The goal was to examine the quality of life of people living with arterial hypertension, and the various constituents of their condition that affect it.
The factors that affected the quality of life included gender, source of income, living situation, care provider, and level of education. Among these factors, housing conditions seemed to have the most effect on the quality of life, with ρ = 0.782, 0.383, 0.659, and 0.981 for physical health, psychological health, social relationships, and environment respectively. Education level, on the other hand, provided the least correlation with the quality of life of the patients, with the ρ values for all domains at 0.001. Other factors that affected the quality of life of the study participants included the number of hypotensive drugs taken regularly and owning and BP measuring device.
Out of these two, the number of drugs taken had a greater impact on life quality, especially on social relationships (ρ = 0.697). Other factors that affected the quality of life included other chronic illnesses, factors conducive to hypertension, situations causing an increase in blood pressure, and symptoms of hypertension. Other chronic illnesses had a significant impact on the environmental quality of life (ρ = 0.921), while symptoms of hypertension mostly affected the psychological domain (ρ = 0.557).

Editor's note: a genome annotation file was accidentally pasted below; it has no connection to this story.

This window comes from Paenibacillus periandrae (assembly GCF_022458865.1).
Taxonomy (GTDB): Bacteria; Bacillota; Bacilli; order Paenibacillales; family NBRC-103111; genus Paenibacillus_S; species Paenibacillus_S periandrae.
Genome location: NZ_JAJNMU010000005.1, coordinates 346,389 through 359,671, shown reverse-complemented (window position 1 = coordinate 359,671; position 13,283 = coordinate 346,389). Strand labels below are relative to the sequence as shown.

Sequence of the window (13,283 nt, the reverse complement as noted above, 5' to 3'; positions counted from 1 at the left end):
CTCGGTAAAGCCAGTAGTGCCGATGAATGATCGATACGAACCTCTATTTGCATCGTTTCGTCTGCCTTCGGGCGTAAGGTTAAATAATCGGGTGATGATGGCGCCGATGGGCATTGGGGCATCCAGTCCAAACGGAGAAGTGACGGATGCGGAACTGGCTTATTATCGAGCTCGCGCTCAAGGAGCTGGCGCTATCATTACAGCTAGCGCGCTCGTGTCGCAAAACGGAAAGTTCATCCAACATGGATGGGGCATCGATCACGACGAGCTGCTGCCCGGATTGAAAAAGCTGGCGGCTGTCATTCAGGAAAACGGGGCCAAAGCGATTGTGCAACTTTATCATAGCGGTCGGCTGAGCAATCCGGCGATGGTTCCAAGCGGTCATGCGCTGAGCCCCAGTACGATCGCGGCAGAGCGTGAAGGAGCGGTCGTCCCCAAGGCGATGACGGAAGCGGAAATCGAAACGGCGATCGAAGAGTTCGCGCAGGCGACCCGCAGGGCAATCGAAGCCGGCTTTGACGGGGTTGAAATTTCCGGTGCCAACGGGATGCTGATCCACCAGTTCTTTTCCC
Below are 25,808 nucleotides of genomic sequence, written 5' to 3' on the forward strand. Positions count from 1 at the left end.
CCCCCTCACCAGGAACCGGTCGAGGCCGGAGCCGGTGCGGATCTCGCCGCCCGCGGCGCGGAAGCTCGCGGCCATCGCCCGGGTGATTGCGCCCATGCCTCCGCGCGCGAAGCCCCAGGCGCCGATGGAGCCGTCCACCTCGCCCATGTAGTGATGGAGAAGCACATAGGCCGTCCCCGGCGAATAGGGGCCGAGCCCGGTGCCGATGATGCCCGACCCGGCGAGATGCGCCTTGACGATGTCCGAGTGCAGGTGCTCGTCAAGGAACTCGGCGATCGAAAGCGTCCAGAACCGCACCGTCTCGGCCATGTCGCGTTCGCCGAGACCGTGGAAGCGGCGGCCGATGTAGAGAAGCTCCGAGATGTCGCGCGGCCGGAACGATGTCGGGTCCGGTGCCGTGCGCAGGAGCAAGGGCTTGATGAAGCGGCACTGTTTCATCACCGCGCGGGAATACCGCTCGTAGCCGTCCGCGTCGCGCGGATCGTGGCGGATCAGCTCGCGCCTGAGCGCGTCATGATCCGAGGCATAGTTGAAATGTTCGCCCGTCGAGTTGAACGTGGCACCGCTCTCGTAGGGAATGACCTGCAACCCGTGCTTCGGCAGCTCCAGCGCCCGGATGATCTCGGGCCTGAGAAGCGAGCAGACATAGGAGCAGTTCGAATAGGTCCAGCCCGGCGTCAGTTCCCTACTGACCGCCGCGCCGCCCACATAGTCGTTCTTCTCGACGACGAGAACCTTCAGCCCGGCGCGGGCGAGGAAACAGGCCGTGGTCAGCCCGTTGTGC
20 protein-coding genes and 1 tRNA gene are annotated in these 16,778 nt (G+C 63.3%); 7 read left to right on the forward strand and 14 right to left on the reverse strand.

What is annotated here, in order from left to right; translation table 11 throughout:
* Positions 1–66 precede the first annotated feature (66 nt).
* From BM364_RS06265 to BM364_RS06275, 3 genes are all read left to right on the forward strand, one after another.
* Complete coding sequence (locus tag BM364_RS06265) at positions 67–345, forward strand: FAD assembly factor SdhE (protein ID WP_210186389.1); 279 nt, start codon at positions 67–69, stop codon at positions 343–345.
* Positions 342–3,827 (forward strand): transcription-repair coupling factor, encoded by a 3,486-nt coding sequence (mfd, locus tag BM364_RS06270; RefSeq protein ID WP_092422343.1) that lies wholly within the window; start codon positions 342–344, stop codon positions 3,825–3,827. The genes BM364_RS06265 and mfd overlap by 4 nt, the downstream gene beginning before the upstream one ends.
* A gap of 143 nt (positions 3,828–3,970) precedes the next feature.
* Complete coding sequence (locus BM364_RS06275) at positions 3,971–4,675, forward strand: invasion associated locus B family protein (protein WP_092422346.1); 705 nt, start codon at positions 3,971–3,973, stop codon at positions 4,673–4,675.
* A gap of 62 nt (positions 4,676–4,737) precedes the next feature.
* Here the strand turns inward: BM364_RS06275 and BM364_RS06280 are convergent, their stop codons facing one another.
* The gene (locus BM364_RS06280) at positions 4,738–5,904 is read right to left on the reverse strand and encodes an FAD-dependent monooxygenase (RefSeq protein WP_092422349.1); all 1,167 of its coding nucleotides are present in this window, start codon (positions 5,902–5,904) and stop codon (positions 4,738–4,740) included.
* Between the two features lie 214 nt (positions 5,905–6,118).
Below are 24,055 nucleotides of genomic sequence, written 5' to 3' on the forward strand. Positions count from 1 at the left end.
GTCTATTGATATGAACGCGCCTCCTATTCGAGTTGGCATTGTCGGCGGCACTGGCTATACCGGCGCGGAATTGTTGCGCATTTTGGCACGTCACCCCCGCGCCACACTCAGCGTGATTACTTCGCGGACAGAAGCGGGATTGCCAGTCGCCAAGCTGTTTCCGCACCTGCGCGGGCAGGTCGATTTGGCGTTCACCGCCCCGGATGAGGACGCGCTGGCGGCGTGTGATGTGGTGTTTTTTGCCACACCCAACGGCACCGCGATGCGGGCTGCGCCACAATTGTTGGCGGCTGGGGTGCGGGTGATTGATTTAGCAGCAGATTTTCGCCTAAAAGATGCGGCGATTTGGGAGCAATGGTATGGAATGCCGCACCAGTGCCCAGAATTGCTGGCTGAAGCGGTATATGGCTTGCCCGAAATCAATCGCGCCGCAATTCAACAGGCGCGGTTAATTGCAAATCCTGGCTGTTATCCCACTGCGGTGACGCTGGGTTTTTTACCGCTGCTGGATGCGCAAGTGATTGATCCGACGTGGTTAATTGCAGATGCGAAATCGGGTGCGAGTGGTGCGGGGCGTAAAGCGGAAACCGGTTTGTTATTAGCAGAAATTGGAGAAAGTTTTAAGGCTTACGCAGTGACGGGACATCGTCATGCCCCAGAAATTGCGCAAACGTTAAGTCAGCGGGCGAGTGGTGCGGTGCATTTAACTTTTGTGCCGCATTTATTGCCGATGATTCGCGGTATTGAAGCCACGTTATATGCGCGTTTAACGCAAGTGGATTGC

Hypertension is a chronic disease that affects people of a variety of ages, significantly lowering their quality of life. The medical professionals aim to revive the quality of life to the pre-diseased level, for which purpose multiple studies, including this one, have been conducted. The areas of life that were examined were physical, psychological, social, and environmental. From the findings, the factors that most affected quality of life were sources of income, age and sex, education level, behavioral patterns, and physical symptoms the participants experienced.
Snarska, K., Chorąży, M., Szczepański, M., Wojewódzka-Żelezniakowicz, M. & Ładny, J. R. (2020). Quality of Life of Patients with Arterial Hypertension. Medicina (Kaunas), 56(9), 459.